If you asked ten different G.I. Joe fans what their favorite series of the toyline was, you could very well get ten different answers, but it’s pretty widely expected that G.I. Joe had it’s “hayday” in the mid 80’s, and went sharply downhill once the 90’s began. Well, anyone who knows me or has seen me post knows that I definitely do not subscribe to this notion, and in fact, I think there are just as many redeeming qualities about the 90’s offerings as there are with the 80’s.
In fact, 1990 almost seemed to bring about a renaissance, so to speak, of G.I. Joe. The main series that year got all new characters and all new figures, seemingly starting over from ground zero and kicking off with a whole new core team. New soldiers of all ranks and designations immediately came to the forefront, and the great thing about them all is that not many of them were heavily featured in any ongoing medium, so they all become somewhat “blank slates” to do with as you please.
Out of that first run in 1990, none baffle me more than Captain Grid-Iron. Hasbro seemed to really refine their focus this year, deciding to really focus on accessories and made a strong effort to make the figures much more military in design and purpose. Figures like Freefall, Bullhorn, Salvo, and Pathfinder had much more muted tones and much more overt military looks. But Captain Grid-Iron seemed to buck all those trends, using overly bright colors and a nearly ridiculous football theme from head to toe. Football helmet, elbow pads, and bizarre football-shaped grenades give him a downright strange sports theme a la Big Lob or the Fridge. If this was in 1993 or ’94, it might have been more expected, but amongst a new series of figures that seemed so entrenched in military realism, he stands out like a sore thumb, and in turn, gets a very bad rap. It’s a rap I don’t think he deserves.
First of all, in spite of his pigskin themed uniform and accessory compliment, Grid-Iron has a rock solid mold that has a lot of great potential. His head sculpt is more widely accepted as a “Fred Series” Crimson Guard custom than as the character it really represents, but the head sculpt is quite nicely sculpted with great character. Grid-Iron’s torso is a nicely thick and padded vest, which would appear to be for protection as well as warmth, indicating a possible cold-weather motif for the figure.
His limbs seem to carry on that cold weather theory, with quilted fabric cloth on the arms, and the overwraps on his legs. However these design elements carry more important tasks than to just insinuate coverings for a cold weather climate…they’re interesting and textural, and bring life to a mold that could have been drab, but ends up pretty neat. I really like the pattern on his arms, and I love those shin guards with the camouflage pattern. Both are nice ways to break up what could be a pretty straight-laced figure, and I really like those aspects. The fingerless gloves are another trait that I love and am all for wherever possible.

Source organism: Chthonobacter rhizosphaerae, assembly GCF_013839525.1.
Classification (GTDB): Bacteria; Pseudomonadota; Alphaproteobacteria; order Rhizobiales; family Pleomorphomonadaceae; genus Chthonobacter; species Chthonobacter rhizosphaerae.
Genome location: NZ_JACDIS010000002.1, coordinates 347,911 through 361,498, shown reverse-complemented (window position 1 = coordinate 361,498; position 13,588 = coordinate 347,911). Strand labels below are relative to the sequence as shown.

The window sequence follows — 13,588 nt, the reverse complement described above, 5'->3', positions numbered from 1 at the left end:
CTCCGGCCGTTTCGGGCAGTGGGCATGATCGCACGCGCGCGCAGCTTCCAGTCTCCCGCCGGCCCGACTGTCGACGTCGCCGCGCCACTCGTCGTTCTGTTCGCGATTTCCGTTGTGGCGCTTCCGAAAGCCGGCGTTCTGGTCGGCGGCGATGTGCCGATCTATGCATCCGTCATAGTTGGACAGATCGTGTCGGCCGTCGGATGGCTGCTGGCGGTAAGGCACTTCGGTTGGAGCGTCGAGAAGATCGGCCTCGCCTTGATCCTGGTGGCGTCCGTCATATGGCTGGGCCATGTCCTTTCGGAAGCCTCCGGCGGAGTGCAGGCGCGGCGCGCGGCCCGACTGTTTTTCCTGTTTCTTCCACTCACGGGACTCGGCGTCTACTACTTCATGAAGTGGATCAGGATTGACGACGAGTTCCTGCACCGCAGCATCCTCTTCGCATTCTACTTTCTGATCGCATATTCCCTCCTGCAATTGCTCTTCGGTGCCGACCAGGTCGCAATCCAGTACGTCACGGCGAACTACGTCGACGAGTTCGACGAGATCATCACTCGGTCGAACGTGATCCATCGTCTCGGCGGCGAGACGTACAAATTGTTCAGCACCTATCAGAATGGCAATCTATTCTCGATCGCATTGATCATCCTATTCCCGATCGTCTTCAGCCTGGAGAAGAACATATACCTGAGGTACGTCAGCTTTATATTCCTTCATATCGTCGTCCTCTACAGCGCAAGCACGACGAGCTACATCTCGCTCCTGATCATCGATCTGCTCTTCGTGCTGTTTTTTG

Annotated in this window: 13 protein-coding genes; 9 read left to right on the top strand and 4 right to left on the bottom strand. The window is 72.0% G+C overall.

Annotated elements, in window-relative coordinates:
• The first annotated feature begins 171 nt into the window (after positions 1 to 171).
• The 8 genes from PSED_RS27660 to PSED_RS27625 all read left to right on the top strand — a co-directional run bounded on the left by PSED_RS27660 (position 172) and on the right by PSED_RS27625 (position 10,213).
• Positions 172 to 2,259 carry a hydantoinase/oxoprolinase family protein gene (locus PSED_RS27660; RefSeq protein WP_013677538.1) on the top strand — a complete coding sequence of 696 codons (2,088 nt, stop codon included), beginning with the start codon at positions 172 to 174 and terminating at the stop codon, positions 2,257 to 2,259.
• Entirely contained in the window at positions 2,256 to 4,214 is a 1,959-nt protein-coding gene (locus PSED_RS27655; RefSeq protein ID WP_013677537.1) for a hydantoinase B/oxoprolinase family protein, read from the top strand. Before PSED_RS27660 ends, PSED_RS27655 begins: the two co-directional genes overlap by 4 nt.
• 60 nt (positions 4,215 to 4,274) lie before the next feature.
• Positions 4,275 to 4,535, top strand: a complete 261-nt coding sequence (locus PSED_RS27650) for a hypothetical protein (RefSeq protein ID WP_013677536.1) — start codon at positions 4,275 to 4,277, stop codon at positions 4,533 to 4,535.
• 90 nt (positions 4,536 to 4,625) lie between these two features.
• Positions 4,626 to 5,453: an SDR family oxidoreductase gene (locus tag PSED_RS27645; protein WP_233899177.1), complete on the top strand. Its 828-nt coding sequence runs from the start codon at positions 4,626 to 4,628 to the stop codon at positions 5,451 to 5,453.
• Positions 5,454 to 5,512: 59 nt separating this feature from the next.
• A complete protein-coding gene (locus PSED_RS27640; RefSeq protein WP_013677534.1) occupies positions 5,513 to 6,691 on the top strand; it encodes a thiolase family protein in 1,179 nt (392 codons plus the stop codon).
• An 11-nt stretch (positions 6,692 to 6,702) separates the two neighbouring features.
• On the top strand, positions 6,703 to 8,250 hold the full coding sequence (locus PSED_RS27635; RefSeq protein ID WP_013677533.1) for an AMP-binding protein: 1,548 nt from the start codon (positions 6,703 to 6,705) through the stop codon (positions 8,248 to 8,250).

Of course the major complaint about this figure is a legitimate one…his colors. While the dull green vest and green camouflage arms and both very military and very nice, the yellow pants go pretty over the top. As bright as they are, though, the green knee-high cloth coverings do mask the brightness well and add some cool touches. Light gray trim goes over the belt, on the boots, and his pretty plain holster on his right leg. Really, when you think about it, the only bright spot on this figure are his upper legs, but this one small area of off color can sometimes ruin the feel of the entire figure.
The accessories do nothing to help the matter either. In 1990, it became obvious that Hasbro was refocusing attention on the gear that made the figure, and practically every character in this series came with a metric ton of accessories…Grid-Iron was no different. Unfortunately, the accessories Grid-Iron comes with are by and large garbage.
Even though his helmet is football based, I actually really like it. The overall design and protection value, combined with the neat clear visor, all make for a nice protective armored mask and add some great fun to the character. He also comes with a neat understated backpack, and a pretty neat, even if way oversized, pistol with silencer. Besides these items, though, everything else goes way overboard. Football-shaped grenades, a missile launcher the size of Rhode Island, four silly little missiles, and equally silly looking forearm guards are all pretty unnecessary, unwieldy, and unwelcome. While characters like Bullhorn and Salvo came with a ton of very cool (even if unrealistic) weapons, Grid-Iron got stuck with these rejects, and unfortunately the figure’s popularity suffers greatly from it.
Captain Grid-Iron has his faults…that much is pretty tough to deny. But if you look past some minor color issues, and get him some cool guns from Marauder, Inc. I think you’ll find yourself with a new high-ranking Joe character that is unexplored and fun. He’s got some great touches on his mold, he’s a fun figure to move and play with, and has a pretty empty back story to do with as you please. Grid-Iron is the definition of under-appreciated, and can be had at a cheap price, so I recommend grabbing one and checking him out for yourself.